FIG. 8 is a developed circumferential view of another example of the inner periphery of the stator of the 3-phase brushless motor of FIG. 1;

FIG. 9 is a sectional view showing magnetic path connecting the surfaces of the stator poles and the outer periphery of the rotor of the 3-phase brushless motor of FIG. 1;

FIG. 10 is a developed circumferential view of another example of the inner periphery of the stator of the 3-phase brushless motor of FIG. 1;

FIG. 11 is a sectional view showing magnetic path connecting the surfaces of the stator poles and the outer periphery of the rotor of the 3-phase brushless motor of FIG. 1;

FIG. 12 is a developed circumferential view of another example of the inner periphery of the stator of the 3-phase brushless motor of FIG. 1;

FIG. 13 is a developed circumferential view of another example of the inner periphery of the stator of the 3-phase brushless motor of FIG. 1;

FIG. 14 is a developed circumferential view of another example of the inner periphery of the stator of the 3-phase brushless motor of FIG. 1;

FIG. 15 is a cross-sectional view of another example of the 3-phase brushless motor according to the embodiment of the present invention;

FIG. 16 is a cross-sectional view of another example of the 3-phase brushless motor according to the embodiment of the present invention;

FIGS. 17A and 17B are developed circumferential views of the inner periphery of the stator of the 3-phase brushless motor;

FIG. 17C is a developed circumferential view of another optimum example of the inner periphery of the stator of the 3-phase brushless motor according to the embodiment of the present invention;

FIG. 18 is an exploded view of another example of the 3-phase brushless motor before assembly thereof according to the embodiment of the present invention;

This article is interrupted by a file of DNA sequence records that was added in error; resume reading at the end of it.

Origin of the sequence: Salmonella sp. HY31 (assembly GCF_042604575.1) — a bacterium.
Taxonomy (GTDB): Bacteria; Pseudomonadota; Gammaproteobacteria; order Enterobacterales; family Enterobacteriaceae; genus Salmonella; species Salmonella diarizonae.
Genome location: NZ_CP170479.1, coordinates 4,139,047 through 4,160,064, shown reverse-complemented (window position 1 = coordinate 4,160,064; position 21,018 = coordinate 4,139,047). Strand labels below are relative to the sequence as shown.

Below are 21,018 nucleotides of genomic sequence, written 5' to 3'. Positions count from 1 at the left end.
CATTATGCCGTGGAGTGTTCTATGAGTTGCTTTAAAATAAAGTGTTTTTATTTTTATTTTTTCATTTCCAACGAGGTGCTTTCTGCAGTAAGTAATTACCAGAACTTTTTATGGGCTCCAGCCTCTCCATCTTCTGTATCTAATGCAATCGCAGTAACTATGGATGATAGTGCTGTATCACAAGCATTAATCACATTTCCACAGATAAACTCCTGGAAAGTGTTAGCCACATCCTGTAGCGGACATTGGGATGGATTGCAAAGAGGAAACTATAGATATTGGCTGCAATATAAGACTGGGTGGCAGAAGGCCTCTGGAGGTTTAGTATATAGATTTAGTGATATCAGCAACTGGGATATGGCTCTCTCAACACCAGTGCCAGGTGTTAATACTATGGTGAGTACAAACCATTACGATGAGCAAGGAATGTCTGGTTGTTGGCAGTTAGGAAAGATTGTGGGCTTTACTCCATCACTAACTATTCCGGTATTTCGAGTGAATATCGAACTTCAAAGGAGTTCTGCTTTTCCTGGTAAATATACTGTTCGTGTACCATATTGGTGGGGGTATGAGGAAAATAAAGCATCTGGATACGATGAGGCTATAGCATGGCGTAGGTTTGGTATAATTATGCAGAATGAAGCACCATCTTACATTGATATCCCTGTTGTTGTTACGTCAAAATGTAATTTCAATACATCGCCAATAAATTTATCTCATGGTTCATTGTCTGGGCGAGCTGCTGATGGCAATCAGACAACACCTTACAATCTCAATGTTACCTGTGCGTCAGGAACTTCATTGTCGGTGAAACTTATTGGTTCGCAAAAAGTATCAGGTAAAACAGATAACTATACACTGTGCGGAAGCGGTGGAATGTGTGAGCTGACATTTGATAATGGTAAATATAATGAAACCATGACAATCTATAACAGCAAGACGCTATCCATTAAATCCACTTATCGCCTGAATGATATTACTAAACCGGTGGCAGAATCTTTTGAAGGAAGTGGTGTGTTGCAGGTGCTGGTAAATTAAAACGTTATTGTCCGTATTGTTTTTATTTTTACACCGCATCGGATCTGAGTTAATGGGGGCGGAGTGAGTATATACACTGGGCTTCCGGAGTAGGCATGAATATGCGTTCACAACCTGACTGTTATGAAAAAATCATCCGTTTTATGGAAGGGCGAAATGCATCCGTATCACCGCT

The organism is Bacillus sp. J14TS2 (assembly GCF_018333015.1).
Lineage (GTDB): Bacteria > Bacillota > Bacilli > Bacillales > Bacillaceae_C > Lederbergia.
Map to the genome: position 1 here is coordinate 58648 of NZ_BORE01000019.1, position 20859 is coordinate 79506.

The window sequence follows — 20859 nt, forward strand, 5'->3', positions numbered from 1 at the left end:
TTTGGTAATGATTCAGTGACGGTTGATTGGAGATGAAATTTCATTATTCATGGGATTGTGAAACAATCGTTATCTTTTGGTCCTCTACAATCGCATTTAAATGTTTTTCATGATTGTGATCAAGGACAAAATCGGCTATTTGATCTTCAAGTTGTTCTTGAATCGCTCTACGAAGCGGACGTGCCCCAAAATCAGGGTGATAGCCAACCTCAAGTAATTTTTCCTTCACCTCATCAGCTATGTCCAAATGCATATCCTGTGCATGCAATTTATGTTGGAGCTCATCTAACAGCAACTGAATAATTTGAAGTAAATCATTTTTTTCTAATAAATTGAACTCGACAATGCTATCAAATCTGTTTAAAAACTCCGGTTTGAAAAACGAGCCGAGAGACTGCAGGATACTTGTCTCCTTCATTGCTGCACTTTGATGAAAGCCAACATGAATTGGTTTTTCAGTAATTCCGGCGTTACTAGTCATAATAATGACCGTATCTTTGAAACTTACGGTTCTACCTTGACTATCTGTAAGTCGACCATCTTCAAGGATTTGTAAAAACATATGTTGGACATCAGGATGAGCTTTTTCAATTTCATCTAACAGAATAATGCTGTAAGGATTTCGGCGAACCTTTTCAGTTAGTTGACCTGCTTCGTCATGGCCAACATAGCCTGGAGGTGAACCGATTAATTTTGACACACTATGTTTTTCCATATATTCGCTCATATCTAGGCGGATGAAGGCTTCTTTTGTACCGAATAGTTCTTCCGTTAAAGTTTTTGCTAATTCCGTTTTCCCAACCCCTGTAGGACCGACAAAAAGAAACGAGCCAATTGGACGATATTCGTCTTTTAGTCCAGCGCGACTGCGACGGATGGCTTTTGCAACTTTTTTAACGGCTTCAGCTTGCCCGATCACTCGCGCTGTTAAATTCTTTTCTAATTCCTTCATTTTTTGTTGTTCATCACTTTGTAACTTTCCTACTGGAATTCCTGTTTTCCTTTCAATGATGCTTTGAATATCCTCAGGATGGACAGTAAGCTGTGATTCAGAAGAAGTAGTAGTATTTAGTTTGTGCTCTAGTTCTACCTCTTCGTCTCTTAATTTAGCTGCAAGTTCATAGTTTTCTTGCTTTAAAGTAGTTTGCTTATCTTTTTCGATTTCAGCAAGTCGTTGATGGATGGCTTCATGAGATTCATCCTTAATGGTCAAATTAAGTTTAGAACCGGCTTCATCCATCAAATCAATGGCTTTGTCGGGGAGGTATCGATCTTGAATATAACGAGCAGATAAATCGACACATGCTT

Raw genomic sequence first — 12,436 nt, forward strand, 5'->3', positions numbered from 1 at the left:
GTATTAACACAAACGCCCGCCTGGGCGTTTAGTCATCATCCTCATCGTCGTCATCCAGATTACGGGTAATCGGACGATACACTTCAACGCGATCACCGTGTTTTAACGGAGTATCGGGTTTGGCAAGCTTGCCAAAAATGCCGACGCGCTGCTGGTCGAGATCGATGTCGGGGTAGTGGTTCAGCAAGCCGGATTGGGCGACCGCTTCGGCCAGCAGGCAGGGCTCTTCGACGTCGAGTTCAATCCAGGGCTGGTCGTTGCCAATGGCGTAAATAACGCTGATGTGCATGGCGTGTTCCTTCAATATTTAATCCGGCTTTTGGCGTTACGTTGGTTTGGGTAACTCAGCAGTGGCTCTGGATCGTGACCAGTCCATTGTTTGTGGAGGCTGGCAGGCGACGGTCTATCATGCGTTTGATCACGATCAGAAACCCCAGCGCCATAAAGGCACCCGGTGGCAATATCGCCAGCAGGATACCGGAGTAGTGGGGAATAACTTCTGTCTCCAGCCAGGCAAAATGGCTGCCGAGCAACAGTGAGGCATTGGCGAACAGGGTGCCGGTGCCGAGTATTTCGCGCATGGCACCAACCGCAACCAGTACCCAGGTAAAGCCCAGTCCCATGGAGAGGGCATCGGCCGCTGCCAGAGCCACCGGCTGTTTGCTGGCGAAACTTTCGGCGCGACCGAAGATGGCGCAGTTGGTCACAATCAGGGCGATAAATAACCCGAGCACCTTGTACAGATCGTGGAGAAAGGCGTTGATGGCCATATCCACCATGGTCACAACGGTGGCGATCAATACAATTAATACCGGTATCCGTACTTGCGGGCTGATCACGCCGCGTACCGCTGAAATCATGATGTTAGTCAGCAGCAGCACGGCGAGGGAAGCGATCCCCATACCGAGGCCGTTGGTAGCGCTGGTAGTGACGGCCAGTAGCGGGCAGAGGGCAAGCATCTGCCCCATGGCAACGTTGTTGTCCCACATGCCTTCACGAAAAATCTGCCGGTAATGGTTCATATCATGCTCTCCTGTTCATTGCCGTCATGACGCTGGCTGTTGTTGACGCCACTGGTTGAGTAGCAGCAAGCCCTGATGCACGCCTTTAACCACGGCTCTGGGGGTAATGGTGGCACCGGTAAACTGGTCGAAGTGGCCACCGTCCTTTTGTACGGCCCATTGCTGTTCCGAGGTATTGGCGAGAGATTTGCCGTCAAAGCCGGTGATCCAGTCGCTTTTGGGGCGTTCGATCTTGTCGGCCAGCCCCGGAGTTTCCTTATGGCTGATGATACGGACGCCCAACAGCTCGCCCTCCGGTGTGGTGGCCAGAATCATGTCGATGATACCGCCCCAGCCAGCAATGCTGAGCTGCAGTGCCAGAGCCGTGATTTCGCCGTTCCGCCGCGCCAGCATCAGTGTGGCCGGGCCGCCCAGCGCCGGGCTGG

FIG. 19 is a sectional view of the 3-phase brushless motor shown in FIG. 18 after assembly thereof;

FIG. 20 is an exploded view of another example of the 3-phase brushless motor before assembly thereof according to the embodiment of the present invention;

FIG. 21 is a sectional view of the 3-phase brushless motor shown in FIG. 20 after assembly thereof; and

FIG. 22 is a plan view of a mating surface of the stator of another example of the 3-phase brushless motor according to the embodiment of the present invention.

DETAILED DESCRIPTION OF THE PREFERRED EMBODIMENTS

Hereinafter, various embodiments of the present invention will be described with reference to the accompanying drawings. In the following description of the various embodiments, like reference characters or numerals designate like or equivalent component parts throughout the several diagrams.

Embodiments

A description will now be given of a brushless motor applied to an AC motor according to the present invention with reference to diagrams.

FIG. 1 is a cross-sectional view taken along the motor shaft of an embodiment of a brushless motor, designated by numeral 100. This is a 3-phase 8-pole motor having a rotor shaft 11 mounted on bearings 3, a rotor 10 having permanent magnets 12, and a stator 14, with these being enclosed in a housing 22.

The rotor 10 has the permanent magnets 12 disposed circumferentially around its periphery, with N poles and S poles arranged in successive alternation, as shown in the developed circumferential view of FIG. 2, taken around the outer periphery of the rotor 10. The 360 degree circumference (mechanical angle) of the rotor 10 is equivalent to an electrical angle of 1440 degrees.